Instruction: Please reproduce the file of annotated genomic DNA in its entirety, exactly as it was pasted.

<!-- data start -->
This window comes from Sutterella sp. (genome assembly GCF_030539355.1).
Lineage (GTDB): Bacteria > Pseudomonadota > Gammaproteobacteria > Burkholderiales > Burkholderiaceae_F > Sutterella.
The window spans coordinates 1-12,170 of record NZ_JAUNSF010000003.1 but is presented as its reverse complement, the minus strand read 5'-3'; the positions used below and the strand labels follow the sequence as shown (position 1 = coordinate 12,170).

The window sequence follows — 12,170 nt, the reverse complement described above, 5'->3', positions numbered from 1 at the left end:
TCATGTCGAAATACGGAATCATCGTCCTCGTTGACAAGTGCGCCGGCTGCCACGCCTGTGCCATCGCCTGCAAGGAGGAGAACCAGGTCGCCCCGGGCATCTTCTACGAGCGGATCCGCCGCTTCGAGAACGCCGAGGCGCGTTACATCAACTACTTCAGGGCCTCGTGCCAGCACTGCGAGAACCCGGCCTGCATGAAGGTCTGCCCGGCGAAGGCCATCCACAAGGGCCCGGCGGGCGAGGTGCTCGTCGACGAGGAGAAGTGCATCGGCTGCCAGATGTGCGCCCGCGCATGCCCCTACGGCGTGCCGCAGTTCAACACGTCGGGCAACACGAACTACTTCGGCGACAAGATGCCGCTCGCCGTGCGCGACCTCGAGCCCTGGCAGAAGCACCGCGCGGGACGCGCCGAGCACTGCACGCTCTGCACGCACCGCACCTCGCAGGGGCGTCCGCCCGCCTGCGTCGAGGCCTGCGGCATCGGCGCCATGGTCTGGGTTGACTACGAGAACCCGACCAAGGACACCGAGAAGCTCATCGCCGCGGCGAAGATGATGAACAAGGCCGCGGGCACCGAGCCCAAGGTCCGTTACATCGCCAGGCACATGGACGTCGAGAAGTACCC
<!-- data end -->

This window comes from Sutterella sp. (genome assembly GCF_030539355.1).
Lineage (GTDB): Bacteria > Pseudomonadota > Gammaproteobacteria > Burkholderiales > Burkholderiaceae_F > Sutterella.
The window spans coordinates 1-12,170 of record NZ_JAUNSF010000003.1 but is presented as its reverse complement, the minus strand read 5'-3'; the positions used below and the strand labels follow the sequence as shown (position 1 = coordinate 12,170).

The window sequence follows — 12,170 nt, the reverse complement described above, 5'->3', positions numbered from 1 at the left end:
TCATGTCGAAATACGGAATCATCGTCCTCGTTGACAAGTGCGCCGGCTGCCACGCCTGTGCCATCGCCTGCAAGGAGGAGAACCAGGTCGCCCCGGGCATCTTCTACGAGCGGATCCGCCGCTTCGAGAACGCCGAGGCGCGTTACATCAACTACTTCAGGGCCTCGTGCCAGCACTGCGAGAACCCGGCCTGCATGAAGGTCTGCCCGGCGAAGGCCATCCACAAGGGCCCGGCGGGCGAGGTGCTCGTCGACGAGGAGAAGTGCATCGGCTGCCAGATGTGCGCCCGCGCATGCCCCTACGGCGTGCCGCAGTTCAACACGTCGGGCAACACGAACTACTTCGGCGACAAGATGCCGCTCGCCGTGCGCGACCTCGAGCCCTGGCAGAAGCACCGCGCGGGACGCGCCGAGCACTGCACGCTCTGCACGCACCGCACCTCGCAGGGGCGTCCGCCCGCCTGCGTCGAGGCCTGCGGCATCGGCGCCATGGTCTGGGTTGACTACGAGAACCCGACCAAGGACACCGAGAAGCTCATCGCCGCGGCGAAGATGATGAACAAGGCCGCGGGCACCGAGCCCAAGGTCCGTTACATCGCCAGGCACATGGACGTCGAGAAGTACCC